Sam Torrance was a disappointed man after struggling a one over par 73, six shots behind leader, Nick Job, on his Seniors Tour debut at the Charles Church Scottish Seniors Open at The Roxburghe Golf Club near Kelso.
The former Ryder Cup captain dropped a shot when he hit his tee shot under a tree at the 385 yard par four first. He shed two more when he hit a five iron into the water the guards the front of the 177 yard par three fourth but then bounced back with birdies on the fifth, seventh and eighth before carding another bogey on the treacherous 159 yard par three 15th.
Torrance, a winner of 21 European Tour titles, goes into the second round a distant six shots behind leader, Nick Job, whose five under par 67 included a glorious eagle on the 526 yard par five 11th where he hit a majestic 243-yard 3-wood second shot to within 10 feet of the hole.
Job finished the opening round one shot ahead of Scotland's Craig Maltman, England's Carl Mason and New Zealand's Barry Vivian with Australia's Terry Gale, America's Bob Lendzion, Japan's Dragon Taki and Scotland's Russell Weir all sharing fifth place on three under par 69.
Another Scot, Bill Longmuir, the winner of the recent Ryder Cup Wales Seniors Open and De Vere PGA Seniors Championship, carded a two under par 70 to share ninth place with Jamaica's Delroy Cambridge and Welshman, Geoff Tickell.
"I have to admit this is not what I had in mind when I was preparing for my first start on the Seniors Tour," said Torrance, who turned 50 last Sunday.
"The strong wind made it very demanding but that's no excuse. I got off to a bad start when I dropped shots at the first and the fourth and never really recovered after that.
"It's all a bit disappointing but at least I will live to fight another day," he added. "Fortunately, it is not pay day until Sunday so I've got a bit of time to recover. That's certainly what I will be planning to do."
Job's round started with a fine birdie on the first. He also birdied the fifth, sixth and eighth before three-putting the 403 yard ninth to go out in three under par 33. Coming home, the club professional at Richmond Golf Club in London eagled the ninth and birdied the 183 yard 13th. He dropped shots at both the 394 yard 16th and the 398 yard 17th but then sealed a fine round with a 12-foot putt for a birdie on the 422 yard closing hole.
"I played very nicely," said Job, who has won twice on the Seniors Tour at the 2000 TotalFina Elf Seniors Open and the 2001 Lawrence Batley Seniors.
"It was a tough day. The wind made it very tricky but I drove well and putted solidly, too. I have played a few good rounds recently but not quite managed to finish the job. This time, I'm rather hoping that I can lead from beginning to end."
Mason has only been a Seniors Tour member since the end of June but already he heads the Tour’s Order of Merit, earning 243,028 euro after winning the Mobile Cup and finishing second behind America’s Tom Watson at the Senior British Open, presented by MasterCard.
The Englishman started his round by dropping a shot at the first and also shed two more at the 11th where he hit his second shot through the green. However, birdies at the second, third fourth, fifth, 11th , 14th and 17th more than made amends.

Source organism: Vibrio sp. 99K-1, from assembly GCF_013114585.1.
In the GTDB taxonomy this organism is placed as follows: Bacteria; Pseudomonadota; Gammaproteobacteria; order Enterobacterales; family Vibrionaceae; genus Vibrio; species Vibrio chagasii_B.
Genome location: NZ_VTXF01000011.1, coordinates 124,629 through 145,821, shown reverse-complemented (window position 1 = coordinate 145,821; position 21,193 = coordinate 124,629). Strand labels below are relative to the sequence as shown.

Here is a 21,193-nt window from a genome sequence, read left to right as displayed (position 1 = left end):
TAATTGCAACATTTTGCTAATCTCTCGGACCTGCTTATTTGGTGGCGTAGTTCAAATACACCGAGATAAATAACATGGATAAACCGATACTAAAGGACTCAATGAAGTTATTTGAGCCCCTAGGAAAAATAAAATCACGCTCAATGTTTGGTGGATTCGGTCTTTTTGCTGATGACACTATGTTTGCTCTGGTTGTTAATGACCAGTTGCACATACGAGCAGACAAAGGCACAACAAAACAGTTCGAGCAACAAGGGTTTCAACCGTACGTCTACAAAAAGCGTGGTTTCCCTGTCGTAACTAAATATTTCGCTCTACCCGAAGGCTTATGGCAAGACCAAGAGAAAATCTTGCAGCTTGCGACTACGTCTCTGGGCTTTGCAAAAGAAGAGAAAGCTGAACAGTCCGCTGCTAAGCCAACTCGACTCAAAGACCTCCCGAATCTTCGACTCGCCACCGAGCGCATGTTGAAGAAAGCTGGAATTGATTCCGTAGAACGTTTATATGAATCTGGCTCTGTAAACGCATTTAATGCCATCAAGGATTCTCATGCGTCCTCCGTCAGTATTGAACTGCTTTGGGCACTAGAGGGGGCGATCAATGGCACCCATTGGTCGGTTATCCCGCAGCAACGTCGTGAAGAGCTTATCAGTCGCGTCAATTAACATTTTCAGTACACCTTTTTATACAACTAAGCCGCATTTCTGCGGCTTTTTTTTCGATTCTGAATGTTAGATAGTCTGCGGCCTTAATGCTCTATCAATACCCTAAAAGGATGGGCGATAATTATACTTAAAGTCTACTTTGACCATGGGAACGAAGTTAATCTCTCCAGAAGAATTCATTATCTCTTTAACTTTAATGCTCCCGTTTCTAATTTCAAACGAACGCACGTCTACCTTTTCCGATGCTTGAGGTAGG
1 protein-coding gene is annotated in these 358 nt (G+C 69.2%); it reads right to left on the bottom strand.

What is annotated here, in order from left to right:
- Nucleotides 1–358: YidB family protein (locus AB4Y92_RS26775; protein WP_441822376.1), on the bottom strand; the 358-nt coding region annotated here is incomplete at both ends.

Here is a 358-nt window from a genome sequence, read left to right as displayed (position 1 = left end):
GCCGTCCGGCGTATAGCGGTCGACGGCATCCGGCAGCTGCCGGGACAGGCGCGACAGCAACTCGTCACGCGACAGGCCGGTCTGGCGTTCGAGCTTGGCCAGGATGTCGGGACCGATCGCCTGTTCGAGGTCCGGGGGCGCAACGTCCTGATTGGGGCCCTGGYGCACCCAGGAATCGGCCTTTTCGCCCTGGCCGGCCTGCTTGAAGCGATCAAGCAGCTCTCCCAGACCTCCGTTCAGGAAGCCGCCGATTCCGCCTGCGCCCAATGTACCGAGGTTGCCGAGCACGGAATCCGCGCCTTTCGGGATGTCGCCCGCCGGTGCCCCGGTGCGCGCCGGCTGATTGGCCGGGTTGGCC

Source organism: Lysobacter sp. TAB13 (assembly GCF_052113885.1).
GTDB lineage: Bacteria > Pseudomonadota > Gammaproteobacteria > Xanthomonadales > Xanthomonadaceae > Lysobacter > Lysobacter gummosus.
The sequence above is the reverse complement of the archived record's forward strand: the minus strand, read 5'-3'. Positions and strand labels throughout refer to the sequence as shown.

“I got off to a terrible start with a three-putt at the first but it was pretty good after that,” he said. “I played nicely. I drove well in what were difficult conditions and putted pretty well, too.
“The only real problem I had was on the 12th where I punched a five iron through the back of the green. It was the one place I shouldn’t have gone. I was stuffed, basically. I had a dreadful lie on the downslope. I wasn’t sure whether to play a flop shot or hit a belly wedge. In the end, I decided to flop it but only managed to duff it three or four yards. After that, I went to the belly wedge. I played a nice shot down to about four feet but couldn’t quite make the putt.
Maltman, the owner of the Eyemouth service station, near Berwick, is also a new recruit to the Seniors Tour. He arrived in Kelso having made just two previous starts, at the Senior British Open and the De Vere PGA Seniors Championship, but belied his inexperience with a fine round in which he carded four birdies and did not drop a single shot.
The Scot, a former winner of both the Zambian and Kenyan Opens, produced his first birdie when he hit a sand wedge to 15 feet on the 396 yard second. He also birdied the third, the fifth and the 10th, finishing his round with eight successive par figures.
Initially, Maltman had no plans to become a member of the Seniors Tour but he has now changed his mind.
“I have decided that I am going to go to the Qualifying School this winter,” he said. “To begin with, I wasn’t going to because I didn’t fancy all the travel. But then I looked at the schedule and realised how many tournaments there are in Britain so I have changed my mind and decided to give it a go.”
Even if he qualifies, the Scot will not see much of Vivian. The New Zealander plans to compete next week, at the Bovis Lend Lease European Senior Masters, before returning home to concentrate on a new property venture.
“Enough is enough,” said Vivian after his flawless 68. “I’ve enjoyed the Seniors Tour but the time has come to move on a try something else.”
Altogether, there were four Scots, Maltman, Weir, Longmuir and John Chillas among the 23 competitors who broke par in the opening round. However, it was a different story for 1998 champion, David Huish, the only Scot to have won his national Seniors title. Huish, the Director of Golf at North Berwick, carded an eight over par 80 to prop up the field.